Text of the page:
Sriracha shortage is taking away some of the spice in life
A fixture at Vietnamese restaurants, sriracha sauce can spice up pho with a puff of heat. It’s the star ingredient in the spicy mayonnaise that zigzags in countless sushi rolls, and it even inspires a group of fans to dress up for Halloween each year as a red plastic squeeze bottle with a green cap. tree.
But this year, a shortage of red jalapeños has threatened everything for sriracha, a beloved condiment made from ripe yellow peppers from Mexico and seasoned with vinegar, salt, sugar and garlic.
Huy Fong Foods, an Irwindale, California-based company that makes one of the most popular sriracha sauces in the world, confirmed that it is experiencing an “unprecedented shortage” affecting it. to all chili products, including chili garlic. sauce and sambal oelek.
In an emailed statement, a company representative said that the problem stemmed from “a number of spiraling events, including unexpected crop loss from the spring chili harvest.” Representatives of Huy Fong Foods generally make 100 million pounds of chiles per year.
The company heralded the shortage of sriracha in a letter to customers in April notifying that unfavorable weather conditions had resulted in a “severe shortage” of chili peppers. It said that all orders after mid-April will be paused until September.
“Unfortunately, this is beyond our control and without this essential ingredient we would not be able to manufacture any of our products,” the company wrote.
Guillermo Murray-Tortarolo, a climate researcher, said a persistent drought this year in Mexico has hampered irrigation and caused “spectacularly low yields” for red peppers, which are mainly grown. weak in 4 northern states of the country in the first 4 months of the year. Research at the National Autonomous University of Mexico.
Mr. Murray-Tortarolo said that climate change is a possible factor in the drought, adding that drought is likely to increase and cause production supply problems in the future and increase costs for customers.
In a 2013 documentary titled “Sriracha,” Huy Fong Foods founder David Tran describes the enduring popularity of sriracha and how he started it all.
After the Vietnam War ended in 1975, Mr. Tran went to Los Angeles, where he decided to make sriracha, a sauce believed to have been invented by a Thai woman named Thanom Chakkapak. By 1980, he was making sauces and deliveries in his blue Chevy van. In the decades that followed, interest in sriracha exploded, Tran said in the documentary.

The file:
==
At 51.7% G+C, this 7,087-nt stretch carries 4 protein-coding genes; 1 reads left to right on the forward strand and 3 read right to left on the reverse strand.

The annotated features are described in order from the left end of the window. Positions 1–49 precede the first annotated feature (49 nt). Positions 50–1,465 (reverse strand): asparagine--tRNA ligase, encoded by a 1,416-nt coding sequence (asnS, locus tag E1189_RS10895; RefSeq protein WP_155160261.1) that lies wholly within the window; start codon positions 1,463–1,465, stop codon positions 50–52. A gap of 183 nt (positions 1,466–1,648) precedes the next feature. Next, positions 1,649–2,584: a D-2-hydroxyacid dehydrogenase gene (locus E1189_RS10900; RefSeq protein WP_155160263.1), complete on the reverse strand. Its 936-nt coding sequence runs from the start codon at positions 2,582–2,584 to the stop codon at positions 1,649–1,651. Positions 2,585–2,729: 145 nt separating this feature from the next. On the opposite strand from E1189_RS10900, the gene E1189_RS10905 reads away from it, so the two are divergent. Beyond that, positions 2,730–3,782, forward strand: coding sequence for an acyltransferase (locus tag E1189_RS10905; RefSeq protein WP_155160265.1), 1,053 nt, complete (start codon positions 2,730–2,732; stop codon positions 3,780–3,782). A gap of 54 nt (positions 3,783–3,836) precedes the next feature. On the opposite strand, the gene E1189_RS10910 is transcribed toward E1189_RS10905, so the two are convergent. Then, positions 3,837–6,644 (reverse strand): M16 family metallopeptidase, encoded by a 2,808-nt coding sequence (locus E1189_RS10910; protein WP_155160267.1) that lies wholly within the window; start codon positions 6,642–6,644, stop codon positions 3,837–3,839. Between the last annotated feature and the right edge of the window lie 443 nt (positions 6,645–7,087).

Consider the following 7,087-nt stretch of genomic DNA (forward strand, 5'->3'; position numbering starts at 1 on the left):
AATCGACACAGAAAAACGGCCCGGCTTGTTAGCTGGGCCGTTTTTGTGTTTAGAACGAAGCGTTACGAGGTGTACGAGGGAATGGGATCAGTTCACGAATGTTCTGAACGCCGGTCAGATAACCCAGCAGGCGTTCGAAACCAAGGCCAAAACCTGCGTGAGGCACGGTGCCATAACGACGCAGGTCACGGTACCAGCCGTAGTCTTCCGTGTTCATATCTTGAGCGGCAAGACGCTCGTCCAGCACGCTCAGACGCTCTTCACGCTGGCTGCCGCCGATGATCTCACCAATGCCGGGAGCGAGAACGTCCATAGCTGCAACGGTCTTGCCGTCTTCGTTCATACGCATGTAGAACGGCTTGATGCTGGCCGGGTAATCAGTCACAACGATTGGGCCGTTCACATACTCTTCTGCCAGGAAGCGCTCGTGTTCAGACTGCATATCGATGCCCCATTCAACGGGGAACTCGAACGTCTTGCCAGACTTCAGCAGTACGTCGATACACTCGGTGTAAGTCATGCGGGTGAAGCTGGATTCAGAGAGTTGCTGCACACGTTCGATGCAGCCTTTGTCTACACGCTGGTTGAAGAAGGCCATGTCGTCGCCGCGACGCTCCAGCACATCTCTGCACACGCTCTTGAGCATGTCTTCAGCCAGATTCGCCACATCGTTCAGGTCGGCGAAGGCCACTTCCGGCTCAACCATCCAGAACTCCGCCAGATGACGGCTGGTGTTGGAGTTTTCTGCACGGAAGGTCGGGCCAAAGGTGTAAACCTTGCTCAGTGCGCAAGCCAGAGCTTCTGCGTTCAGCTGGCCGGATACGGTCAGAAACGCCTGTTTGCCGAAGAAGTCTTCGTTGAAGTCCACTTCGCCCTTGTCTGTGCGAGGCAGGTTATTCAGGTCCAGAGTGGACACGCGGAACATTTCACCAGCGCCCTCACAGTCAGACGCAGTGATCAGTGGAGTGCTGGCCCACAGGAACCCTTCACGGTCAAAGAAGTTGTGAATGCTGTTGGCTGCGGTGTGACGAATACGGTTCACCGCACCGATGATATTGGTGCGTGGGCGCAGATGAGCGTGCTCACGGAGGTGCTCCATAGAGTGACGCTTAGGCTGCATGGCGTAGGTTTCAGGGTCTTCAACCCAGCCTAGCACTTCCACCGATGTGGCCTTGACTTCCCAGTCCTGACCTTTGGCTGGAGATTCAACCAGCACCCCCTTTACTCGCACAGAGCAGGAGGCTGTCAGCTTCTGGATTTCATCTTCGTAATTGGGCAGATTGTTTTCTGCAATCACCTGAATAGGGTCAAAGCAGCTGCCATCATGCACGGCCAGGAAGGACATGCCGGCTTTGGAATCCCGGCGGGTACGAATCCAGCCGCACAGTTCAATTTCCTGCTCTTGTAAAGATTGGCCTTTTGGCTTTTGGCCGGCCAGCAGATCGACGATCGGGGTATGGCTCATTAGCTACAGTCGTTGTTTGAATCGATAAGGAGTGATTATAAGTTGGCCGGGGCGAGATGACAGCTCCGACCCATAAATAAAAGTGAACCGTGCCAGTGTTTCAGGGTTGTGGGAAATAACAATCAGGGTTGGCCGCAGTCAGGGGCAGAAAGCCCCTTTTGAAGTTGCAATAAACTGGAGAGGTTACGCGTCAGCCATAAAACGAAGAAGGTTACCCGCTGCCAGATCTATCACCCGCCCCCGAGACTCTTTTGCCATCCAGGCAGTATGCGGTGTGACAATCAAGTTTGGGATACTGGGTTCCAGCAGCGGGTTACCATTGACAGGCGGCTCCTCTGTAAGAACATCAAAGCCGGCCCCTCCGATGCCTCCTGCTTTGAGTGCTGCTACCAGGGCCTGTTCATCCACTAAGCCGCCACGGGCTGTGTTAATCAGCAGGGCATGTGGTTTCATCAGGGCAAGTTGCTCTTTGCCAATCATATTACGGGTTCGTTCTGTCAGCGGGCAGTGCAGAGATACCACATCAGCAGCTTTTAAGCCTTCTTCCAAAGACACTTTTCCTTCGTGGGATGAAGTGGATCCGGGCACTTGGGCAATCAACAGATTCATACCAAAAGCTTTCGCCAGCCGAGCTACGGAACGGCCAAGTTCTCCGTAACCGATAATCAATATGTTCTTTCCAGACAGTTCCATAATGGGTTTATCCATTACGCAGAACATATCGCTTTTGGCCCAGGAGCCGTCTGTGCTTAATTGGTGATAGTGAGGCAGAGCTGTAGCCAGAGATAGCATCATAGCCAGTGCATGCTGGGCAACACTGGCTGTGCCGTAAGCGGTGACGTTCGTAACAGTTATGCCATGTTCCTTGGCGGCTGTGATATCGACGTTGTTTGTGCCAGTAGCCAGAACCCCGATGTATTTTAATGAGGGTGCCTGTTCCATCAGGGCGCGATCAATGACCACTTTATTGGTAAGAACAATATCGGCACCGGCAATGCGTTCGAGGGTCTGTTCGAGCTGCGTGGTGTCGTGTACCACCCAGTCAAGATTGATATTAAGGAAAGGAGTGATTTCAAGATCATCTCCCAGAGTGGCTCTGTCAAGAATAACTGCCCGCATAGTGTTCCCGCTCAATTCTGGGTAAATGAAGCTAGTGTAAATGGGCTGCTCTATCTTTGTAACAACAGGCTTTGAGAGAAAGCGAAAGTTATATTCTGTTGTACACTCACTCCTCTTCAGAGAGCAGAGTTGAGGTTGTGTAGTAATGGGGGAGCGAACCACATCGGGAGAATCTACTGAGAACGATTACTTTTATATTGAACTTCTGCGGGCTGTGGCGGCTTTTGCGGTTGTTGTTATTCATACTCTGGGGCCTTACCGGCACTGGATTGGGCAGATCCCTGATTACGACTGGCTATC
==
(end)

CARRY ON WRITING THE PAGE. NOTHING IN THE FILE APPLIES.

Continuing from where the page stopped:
Severe weather in the United States
“For the past 30 years, the economy has had ups and downs, for me, I don’t feel anything,” said Mr. Tran. “Every day, every month, the volume goes up.” In 2013, the company produced 70,000 bottles of the sauce a day from red jalapeño peppers, he said.
Now, squeeze bottles are a prized item for panicked customers clearing grocery store aisles and stocking up on the last of their inventory.
Joyce Park, a longtime sriracha fan living in Seattle, said she picks up bottles whenever she sees them at the store, a case she describes as increasingly rare. Ms. Park had hoped to marinate the meat in sriracha for her upcoming backyard barbecue wedding. She said she could make spiced chicken instead w/ Tajín, a Mexican chili salt product.
“I only have three such bottles. What am I going to do?” said Ms. Park, 53. “It’s an emergency but hopefully there will be other spicy foods.”
On Twitter, others have posted pictures of hopeful expeditions in search of sriracha. Some of those who were unsuccessful said they had to purchase alternative brands of sriracha.
Friends warned Lurene Kelley, 51, of Memphis, Tenn., about the spicy condiment. For a decade, she said, she was known for garnishing “pretty much anything savory” with sriracha.
It’s not just the sriracha she’s worried about, but also sambal oelek, a pure chili sauce also sold by Huy Fong Foods.
“I don’t even know how to eat a Vietnamese spring roll without that dipping sauce!” Miss Kelley exclaimed. “Now, it’s a food crisis.”
Restaurants say they are also feeling the shortage.
Hanoi House, a Vietnamese restaurant in New York City’s East Village, uses sambal oelek to make some of its sauces. Sara Leveen, co-owner of Hanoi House, said that when the restaurant’s agent sold out of sambal oelek in recent days, the restaurant had to collect a small amount from a number of retail stores.
“We were able to assemble a small amount of stock that could last for several weeks,” Ms. Leveen said. “Then we’ll go from there.”
Other companies, such as Mother-in-Law’s Kimchi, which also use Mexican peppers for their products, said they were bracing for the impact.
“It hasn’t reached a smaller supplier like me yet but I think it just means it’s coming,” said Lauryn Chun, who founded Mother-in-Law’s Kimchi in New York City.
The shortage of chili peppers is also another obstacle in the two-year supply chain crisis, Ms. Chun added.
“There has been an increase in the price of every single thing that goes into production of anything over the past two years,” she said.
As for what the future holds, Huy Fong Foods said in a statement that it is hoping for a “bumpy autumn”.
Kirsten Noyesresearch contributions.